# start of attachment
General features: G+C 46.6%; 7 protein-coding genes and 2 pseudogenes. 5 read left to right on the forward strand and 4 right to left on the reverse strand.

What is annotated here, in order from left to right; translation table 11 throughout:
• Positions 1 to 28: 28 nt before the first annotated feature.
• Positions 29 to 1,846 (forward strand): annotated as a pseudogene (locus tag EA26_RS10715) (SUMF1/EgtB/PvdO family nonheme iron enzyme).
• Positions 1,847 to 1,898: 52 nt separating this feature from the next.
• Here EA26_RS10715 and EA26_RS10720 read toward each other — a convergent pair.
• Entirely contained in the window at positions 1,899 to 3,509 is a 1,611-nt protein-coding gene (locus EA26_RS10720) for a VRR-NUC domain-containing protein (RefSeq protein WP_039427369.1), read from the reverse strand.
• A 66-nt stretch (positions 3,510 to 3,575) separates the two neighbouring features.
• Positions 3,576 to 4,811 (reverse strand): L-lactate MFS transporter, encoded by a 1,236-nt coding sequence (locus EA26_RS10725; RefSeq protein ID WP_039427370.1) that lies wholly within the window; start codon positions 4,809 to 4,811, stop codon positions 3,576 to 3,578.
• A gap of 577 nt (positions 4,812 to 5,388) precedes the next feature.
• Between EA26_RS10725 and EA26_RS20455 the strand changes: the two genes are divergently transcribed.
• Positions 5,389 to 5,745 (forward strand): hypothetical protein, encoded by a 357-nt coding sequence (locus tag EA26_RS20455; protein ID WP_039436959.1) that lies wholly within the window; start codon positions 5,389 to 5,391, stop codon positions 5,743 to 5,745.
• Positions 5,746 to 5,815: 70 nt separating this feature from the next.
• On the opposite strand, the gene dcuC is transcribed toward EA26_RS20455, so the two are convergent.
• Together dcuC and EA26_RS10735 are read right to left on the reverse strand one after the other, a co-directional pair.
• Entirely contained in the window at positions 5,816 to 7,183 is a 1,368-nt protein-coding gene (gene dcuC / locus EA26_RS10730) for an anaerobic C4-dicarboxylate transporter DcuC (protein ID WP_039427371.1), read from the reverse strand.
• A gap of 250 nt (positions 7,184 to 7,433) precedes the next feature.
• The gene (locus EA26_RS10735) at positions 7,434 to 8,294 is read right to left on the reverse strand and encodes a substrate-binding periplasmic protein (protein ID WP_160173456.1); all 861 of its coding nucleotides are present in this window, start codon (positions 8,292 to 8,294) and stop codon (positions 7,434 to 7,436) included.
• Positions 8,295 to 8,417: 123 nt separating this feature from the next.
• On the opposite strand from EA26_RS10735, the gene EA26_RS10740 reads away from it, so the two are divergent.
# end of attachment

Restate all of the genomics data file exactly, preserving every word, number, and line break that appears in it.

General features: G+C 46.6%; 7 protein-coding genes and 2 pseudogenes. 5 read left to right on the forward strand and 4 right to left on the reverse strand.

What is annotated here, in order from left to right; translation table 11 throughout:
• Positions 1 to 28: 28 nt before the first annotated feature.
• Positions 29 to 1,846 (forward strand): annotated as a pseudogene (locus tag EA26_RS10715) (SUMF1/EgtB/PvdO family nonheme iron enzyme).
• Positions 1,847 to 1,898: 52 nt separating this feature from the next.
• Here EA26_RS10715 and EA26_RS10720 read toward each other — a convergent pair.
• Entirely contained in the window at positions 1,899 to 3,509 is a 1,611-nt protein-coding gene (locus EA26_RS10720) for a VRR-NUC domain-containing protein (RefSeq protein WP_039427369.1), read from the reverse strand.
• A 66-nt stretch (positions 3,510 to 3,575) separates the two neighbouring features.
• Positions 3,576 to 4,811 (reverse strand): L-lactate MFS transporter, encoded by a 1,236-nt coding sequence (locus EA26_RS10725; RefSeq protein ID WP_039427370.1) that lies wholly within the window; start codon positions 4,809 to 4,811, stop codon positions 3,576 to 3,578.
• A gap of 577 nt (positions 4,812 to 5,388) precedes the next feature.
• Between EA26_RS10725 and EA26_RS20455 the strand changes: the two genes are divergently transcribed.
• Positions 5,389 to 5,745 (forward strand): hypothetical protein, encoded by a 357-nt coding sequence (locus tag EA26_RS20455; protein ID WP_039436959.1) that lies wholly within the window; start codon positions 5,389 to 5,391, stop codon positions 5,743 to 5,745.
• Positions 5,746 to 5,815: 70 nt separating this feature from the next.
• On the opposite strand, the gene dcuC is transcribed toward EA26_RS20455, so the two are convergent.
• Together dcuC and EA26_RS10735 are read right to left on the reverse strand one after the other, a co-directional pair.
• Entirely contained in the window at positions 5,816 to 7,183 is a 1,368-nt protein-coding gene (gene dcuC / locus EA26_RS10730) for an anaerobic C4-dicarboxylate transporter DcuC (protein ID WP_039427371.1), read from the reverse strand.
• A gap of 250 nt (positions 7,184 to 7,433) precedes the next feature.
• The gene (locus EA26_RS10735) at positions 7,434 to 8,294 is read right to left on the reverse strand and encodes a substrate-binding periplasmic protein (protein ID WP_160173456.1); all 861 of its coding nucleotides are present in this window, start codon (positions 8,292 to 8,294) and stop codon (positions 7,434 to 7,436) included.
• Positions 8,295 to 8,417: 123 nt separating this feature from the next.
• On the opposite strand from EA26_RS10735, the gene EA26_RS10740 reads away from it, so the two are divergent.